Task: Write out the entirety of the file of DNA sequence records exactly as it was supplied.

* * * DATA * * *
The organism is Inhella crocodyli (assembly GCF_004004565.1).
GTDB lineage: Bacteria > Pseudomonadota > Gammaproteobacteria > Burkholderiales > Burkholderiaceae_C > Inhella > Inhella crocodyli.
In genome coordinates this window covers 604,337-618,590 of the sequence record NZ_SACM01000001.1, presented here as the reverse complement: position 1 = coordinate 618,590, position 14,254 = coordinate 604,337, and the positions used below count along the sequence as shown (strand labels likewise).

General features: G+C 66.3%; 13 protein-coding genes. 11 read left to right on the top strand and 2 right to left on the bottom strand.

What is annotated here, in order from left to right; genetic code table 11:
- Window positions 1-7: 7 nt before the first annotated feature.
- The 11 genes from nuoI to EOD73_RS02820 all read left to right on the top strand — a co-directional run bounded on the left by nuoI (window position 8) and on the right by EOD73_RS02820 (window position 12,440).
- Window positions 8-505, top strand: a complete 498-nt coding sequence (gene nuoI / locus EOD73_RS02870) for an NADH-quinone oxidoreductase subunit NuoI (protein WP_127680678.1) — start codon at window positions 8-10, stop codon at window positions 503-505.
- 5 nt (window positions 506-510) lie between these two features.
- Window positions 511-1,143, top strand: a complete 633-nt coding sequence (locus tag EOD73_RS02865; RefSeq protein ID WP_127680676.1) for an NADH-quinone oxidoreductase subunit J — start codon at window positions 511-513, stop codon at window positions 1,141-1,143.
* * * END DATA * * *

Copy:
The organism is Inhella crocodyli (assembly GCF_004004565.1).
GTDB lineage: Bacteria > Pseudomonadota > Gammaproteobacteria > Burkholderiales > Burkholderiaceae_C > Inhella > Inhella crocodyli.
In genome coordinates this window covers 604,337-618,590 of the sequence record NZ_SACM01000001.1, presented here as the reverse complement: position 1 = coordinate 618,590, position 14,254 = coordinate 604,337, and the positions used below count along the sequence as shown (strand labels likewise).

General features: G+C 66.3%; 13 protein-coding genes. 11 read left to right on the top strand and 2 right to left on the bottom strand.

What is annotated here, in order from left to right; genetic code table 11:
- Window positions 1-7: 7 nt before the first annotated feature.
- The 11 genes from nuoI to EOD73_RS02820 all read left to right on the top strand — a co-directional run bounded on the left by nuoI (window position 8) and on the right by EOD73_RS02820 (window position 12,440).
- Window positions 8-505, top strand: a complete 498-nt coding sequence (gene nuoI / locus EOD73_RS02870) for an NADH-quinone oxidoreductase subunit NuoI (protein WP_127680678.1) — start codon at window positions 8-10, stop codon at window positions 503-505.
- 5 nt (window positions 506-510) lie between these two features.
- Window positions 511-1,143, top strand: a complete 633-nt coding sequence (locus tag EOD73_RS02865; RefSeq protein ID WP_127680676.1) for an NADH-quinone oxidoreductase subunit J — start codon at window positions 511-513, stop codon at window positions 1,141-1,143.